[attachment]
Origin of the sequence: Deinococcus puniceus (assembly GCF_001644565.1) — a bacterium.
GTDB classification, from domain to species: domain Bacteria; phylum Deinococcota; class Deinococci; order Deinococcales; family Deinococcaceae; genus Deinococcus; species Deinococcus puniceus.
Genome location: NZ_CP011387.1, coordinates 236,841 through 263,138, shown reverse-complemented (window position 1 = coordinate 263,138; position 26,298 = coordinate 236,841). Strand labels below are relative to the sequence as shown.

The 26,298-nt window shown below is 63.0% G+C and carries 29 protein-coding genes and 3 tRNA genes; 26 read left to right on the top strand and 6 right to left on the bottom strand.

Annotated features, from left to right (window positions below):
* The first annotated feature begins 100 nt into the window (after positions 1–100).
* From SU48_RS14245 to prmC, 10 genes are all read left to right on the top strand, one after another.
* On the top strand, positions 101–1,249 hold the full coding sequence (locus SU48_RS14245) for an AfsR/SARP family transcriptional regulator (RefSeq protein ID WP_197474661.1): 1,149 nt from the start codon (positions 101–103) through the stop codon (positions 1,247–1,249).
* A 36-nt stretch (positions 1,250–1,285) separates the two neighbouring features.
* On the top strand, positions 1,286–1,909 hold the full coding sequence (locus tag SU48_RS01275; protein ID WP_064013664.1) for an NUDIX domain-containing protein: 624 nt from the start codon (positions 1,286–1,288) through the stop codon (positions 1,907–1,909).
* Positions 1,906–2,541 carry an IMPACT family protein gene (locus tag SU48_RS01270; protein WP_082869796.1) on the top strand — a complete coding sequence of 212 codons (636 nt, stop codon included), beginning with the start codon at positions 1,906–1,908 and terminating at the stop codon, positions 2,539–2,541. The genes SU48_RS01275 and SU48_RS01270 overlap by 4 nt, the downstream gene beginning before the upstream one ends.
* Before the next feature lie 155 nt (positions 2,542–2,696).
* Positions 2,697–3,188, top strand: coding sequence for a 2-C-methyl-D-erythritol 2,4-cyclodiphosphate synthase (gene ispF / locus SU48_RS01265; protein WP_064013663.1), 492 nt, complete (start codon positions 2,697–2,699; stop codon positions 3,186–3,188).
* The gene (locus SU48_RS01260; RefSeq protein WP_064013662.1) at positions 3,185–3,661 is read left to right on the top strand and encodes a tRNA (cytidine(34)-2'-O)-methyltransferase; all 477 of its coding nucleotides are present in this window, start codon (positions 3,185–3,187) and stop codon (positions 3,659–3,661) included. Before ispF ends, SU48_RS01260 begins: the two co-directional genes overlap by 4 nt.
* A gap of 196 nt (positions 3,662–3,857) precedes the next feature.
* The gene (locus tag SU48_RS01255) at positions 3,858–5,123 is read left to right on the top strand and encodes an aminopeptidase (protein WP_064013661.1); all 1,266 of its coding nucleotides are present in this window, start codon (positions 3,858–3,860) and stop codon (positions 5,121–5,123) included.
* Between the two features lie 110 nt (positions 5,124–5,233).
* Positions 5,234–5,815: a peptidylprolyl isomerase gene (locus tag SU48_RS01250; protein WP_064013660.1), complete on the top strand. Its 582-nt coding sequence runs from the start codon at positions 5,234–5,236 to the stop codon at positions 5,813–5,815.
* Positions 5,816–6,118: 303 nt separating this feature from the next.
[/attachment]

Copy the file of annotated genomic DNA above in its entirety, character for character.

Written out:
Origin of the sequence: Deinococcus puniceus (assembly GCF_001644565.1) — a bacterium.
GTDB classification, from domain to species: domain Bacteria; phylum Deinococcota; class Deinococci; order Deinococcales; family Deinococcaceae; genus Deinococcus; species Deinococcus puniceus.
Genome location: NZ_CP011387.1, coordinates 236,841 through 263,138, shown reverse-complemented (window position 1 = coordinate 263,138; position 26,298 = coordinate 236,841). Strand labels below are relative to the sequence as shown.

The 26,298-nt window shown below is 63.0% G+C and carries 29 protein-coding genes and 3 tRNA genes; 26 read left to right on the top strand and 6 right to left on the bottom strand.

Annotated features, from left to right (window positions below):
* The first annotated feature begins 100 nt into the window (after positions 1–100).
* From SU48_RS14245 to prmC, 10 genes are all read left to right on the top strand, one after another.
* On the top strand, positions 101–1,249 hold the full coding sequence (locus SU48_RS14245) for an AfsR/SARP family transcriptional regulator (RefSeq protein ID WP_197474661.1): 1,149 nt from the start codon (positions 101–103) through the stop codon (positions 1,247–1,249).
* A 36-nt stretch (positions 1,250–1,285) separates the two neighbouring features.
* On the top strand, positions 1,286–1,909 hold the full coding sequence (locus tag SU48_RS01275; protein ID WP_064013664.1) for an NUDIX domain-containing protein: 624 nt from the start codon (positions 1,286–1,288) through the stop codon (positions 1,907–1,909).
* Positions 1,906–2,541 carry an IMPACT family protein gene (locus tag SU48_RS01270; protein WP_082869796.1) on the top strand — a complete coding sequence of 212 codons (636 nt, stop codon included), beginning with the start codon at positions 1,906–1,908 and terminating at the stop codon, positions 2,539–2,541. The genes SU48_RS01275 and SU48_RS01270 overlap by 4 nt, the downstream gene beginning before the upstream one ends.
* Before the next feature lie 155 nt (positions 2,542–2,696).
* Positions 2,697–3,188, top strand: coding sequence for a 2-C-methyl-D-erythritol 2,4-cyclodiphosphate synthase (gene ispF / locus SU48_RS01265; protein WP_064013663.1), 492 nt, complete (start codon positions 2,697–2,699; stop codon positions 3,186–3,188).
* The gene (locus SU48_RS01260; RefSeq protein WP_064013662.1) at positions 3,185–3,661 is read left to right on the top strand and encodes a tRNA (cytidine(34)-2'-O)-methyltransferase; all 477 of its coding nucleotides are present in this window, start codon (positions 3,185–3,187) and stop codon (positions 3,659–3,661) included. Before ispF ends, SU48_RS01260 begins: the two co-directional genes overlap by 4 nt.
* A gap of 196 nt (positions 3,662–3,857) precedes the next feature.
* The gene (locus tag SU48_RS01255) at positions 3,858–5,123 is read left to right on the top strand and encodes an aminopeptidase (protein WP_064013661.1); all 1,266 of its coding nucleotides are present in this window, start codon (positions 3,858–3,860) and stop codon (positions 5,121–5,123) included.
* Between the two features lie 110 nt (positions 5,124–5,233).
* Positions 5,234–5,815: a peptidylprolyl isomerase gene (locus tag SU48_RS01250; protein WP_064013660.1), complete on the top strand. Its 582-nt coding sequence runs from the start codon at positions 5,234–5,236 to the stop codon at positions 5,813–5,815.
* Positions 5,816–6,118: 303 nt separating this feature from the next.